Often we are all too aware that there is a bottleneck in our production process, but to actually find and eliminate the bottleneck is usually a complex and time consuming task.
A bottleneck occurs where part of a process has lower throughput capacity than the rest of the process. The bottleneck is then limiting the speed of throughput through the whole process. For example; if all the machines in a production process are capable of a throughput of 100 parts per hour apart from one machine that can only process 75 parts per hour, then the 75 parts per hour machine will be the bottleneck in your production process.
Following the steps outlined below will help you to quickly identify the bottleneck in your process and enable you to establish the necessary measures you need to take to remove or exploit that bottleneck.
Step One – Identify the bottleneck in your production process
Bottleneck machines or processes are often easily identified as they have a build-up of parts waiting to be processed by them.
If your bottleneck is not so obvious, then it is best to create a flow chart showing the step by step processes that are involved in producing the particular product or part you believe may be part of a bottleneck process. Having completed a flow chart, you will then have an idea as to where in the process the bottleneck may be occurring, and you will be able to investigate this area further to see exactly where the bottleneck is.
Think broad, for example it may not be the speed of the machine when it is actually running, it may be the changeover time that drags a machine’s overall throughput down.
Step Two – Exploit the bottleneck
Having identified the bottleneck, it is important to do everything you can to ensure that the bottleneck machine or process is working to maximum efficiency.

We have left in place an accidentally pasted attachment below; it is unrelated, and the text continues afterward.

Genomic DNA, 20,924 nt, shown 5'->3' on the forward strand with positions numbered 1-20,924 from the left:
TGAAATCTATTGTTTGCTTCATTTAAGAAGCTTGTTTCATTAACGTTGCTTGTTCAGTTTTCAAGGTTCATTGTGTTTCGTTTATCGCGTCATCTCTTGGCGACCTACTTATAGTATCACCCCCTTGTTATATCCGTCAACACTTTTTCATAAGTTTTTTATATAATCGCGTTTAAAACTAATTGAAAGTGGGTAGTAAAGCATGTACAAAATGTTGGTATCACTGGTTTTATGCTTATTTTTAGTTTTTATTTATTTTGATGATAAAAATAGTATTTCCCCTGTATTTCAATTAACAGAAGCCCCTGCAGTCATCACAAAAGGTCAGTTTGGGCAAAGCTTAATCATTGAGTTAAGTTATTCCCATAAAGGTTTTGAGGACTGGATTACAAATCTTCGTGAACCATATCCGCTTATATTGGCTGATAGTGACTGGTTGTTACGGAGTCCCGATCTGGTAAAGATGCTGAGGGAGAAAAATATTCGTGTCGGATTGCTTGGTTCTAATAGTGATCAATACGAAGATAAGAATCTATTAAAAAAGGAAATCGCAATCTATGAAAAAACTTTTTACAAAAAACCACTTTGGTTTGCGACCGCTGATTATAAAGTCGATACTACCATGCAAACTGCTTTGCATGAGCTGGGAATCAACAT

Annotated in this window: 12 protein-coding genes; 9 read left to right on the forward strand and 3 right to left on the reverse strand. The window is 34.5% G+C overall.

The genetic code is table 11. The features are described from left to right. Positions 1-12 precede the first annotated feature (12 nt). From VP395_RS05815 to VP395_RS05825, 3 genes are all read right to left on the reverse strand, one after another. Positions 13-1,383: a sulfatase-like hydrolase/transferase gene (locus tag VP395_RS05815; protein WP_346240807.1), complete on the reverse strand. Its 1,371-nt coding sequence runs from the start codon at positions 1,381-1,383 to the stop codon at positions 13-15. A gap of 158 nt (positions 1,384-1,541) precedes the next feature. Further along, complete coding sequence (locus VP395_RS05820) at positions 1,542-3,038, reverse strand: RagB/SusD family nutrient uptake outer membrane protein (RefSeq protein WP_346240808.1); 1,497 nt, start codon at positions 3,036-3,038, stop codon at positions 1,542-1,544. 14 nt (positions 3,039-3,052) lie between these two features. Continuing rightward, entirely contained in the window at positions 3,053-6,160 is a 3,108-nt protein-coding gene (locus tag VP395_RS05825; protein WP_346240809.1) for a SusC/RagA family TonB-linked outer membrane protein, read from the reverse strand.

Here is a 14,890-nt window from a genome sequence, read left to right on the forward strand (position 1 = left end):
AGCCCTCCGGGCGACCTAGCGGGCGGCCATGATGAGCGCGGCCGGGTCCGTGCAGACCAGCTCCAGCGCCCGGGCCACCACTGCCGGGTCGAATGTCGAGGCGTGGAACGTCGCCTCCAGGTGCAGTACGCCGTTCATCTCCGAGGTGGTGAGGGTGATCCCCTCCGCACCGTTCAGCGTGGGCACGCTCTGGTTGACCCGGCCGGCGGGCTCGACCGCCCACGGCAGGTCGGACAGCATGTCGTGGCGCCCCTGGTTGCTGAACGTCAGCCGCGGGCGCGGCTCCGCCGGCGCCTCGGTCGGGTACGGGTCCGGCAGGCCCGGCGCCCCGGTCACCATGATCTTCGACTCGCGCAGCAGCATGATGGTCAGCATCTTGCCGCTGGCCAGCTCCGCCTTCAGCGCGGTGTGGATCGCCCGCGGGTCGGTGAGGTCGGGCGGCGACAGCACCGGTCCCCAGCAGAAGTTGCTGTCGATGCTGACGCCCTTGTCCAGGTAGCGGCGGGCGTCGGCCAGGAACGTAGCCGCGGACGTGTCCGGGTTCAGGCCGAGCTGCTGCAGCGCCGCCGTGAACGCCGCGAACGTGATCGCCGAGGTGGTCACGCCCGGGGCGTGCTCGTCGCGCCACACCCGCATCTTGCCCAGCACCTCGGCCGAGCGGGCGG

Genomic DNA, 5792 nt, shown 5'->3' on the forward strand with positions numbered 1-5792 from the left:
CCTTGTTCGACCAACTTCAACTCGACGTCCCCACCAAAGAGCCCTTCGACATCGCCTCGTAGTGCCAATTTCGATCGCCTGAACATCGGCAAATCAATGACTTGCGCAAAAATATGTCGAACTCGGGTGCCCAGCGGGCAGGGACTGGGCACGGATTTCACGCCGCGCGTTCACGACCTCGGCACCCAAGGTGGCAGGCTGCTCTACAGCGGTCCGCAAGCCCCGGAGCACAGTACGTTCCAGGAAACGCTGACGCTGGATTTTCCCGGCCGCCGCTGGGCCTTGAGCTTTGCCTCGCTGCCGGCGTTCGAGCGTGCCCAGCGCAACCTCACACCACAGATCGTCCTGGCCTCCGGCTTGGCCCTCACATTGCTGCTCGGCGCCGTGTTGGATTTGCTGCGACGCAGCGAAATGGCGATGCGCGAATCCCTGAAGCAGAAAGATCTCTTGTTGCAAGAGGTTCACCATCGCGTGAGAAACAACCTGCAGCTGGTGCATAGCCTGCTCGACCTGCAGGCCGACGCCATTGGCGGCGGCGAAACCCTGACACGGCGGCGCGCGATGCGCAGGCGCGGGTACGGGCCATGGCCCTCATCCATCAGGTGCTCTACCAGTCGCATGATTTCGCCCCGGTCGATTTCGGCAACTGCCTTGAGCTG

The first and simplest way to do this is to quality check the parts entering the bottleneck for defects and reject any that are substandard before they enter the bottleneck machine or process. This ensures that the bottleneck is only working on good quality parts.
Check to see if all of the products going through the bottleneck have to go through it. Could some be processed in another way? Reducing the load on the bottleneck increases the overall throughput of your factory.
Increase the capacity of your bottleneck. Do you need to add another machine or more staff to this part of the process to help increase the capacity of the bottleneck?
Ensure that your bottleneck is working all of the time. Plan staff breaks or automate the process to ensure that the bottleneck never stops working except for maintenance or tool changes. If you are not already running the bottleneck machine or process 24/7 then consider doing so to increase capacity.
If you would like help and advice as to the best way to exploit the constraints of your bottleneck, one of our automation advisors will be happy to advise you as to how automated palletising systems can be of benefit to you. Contact us on 01223 499488 or firstname.lastname@example.org .
Step Three – Go back to Step One
Having identified and exploited the bottleneck in your production process, it is important to begin the identifying and exploiting process again. You may find that the bottleneck has now moved to a different machine or process, or indeed you may have a wandering bottleneck in your production process.
Therefore, to enable maximum efficiency, it is very important to keep on reviewing where your bottlenecks are and exploiting these constraints.
For a more comprehensive overview on how to identify and eliminate bottlenecks we recommend reading ‘The Goal’ by Eliyahu M. Goldratt.
If you would like further help and advice on how to exploit the constraints of your bottleneck by using an automated palletising system, one of our automation advisors will be happy to assist you. Contact us on 01223 499488 or email@example.com.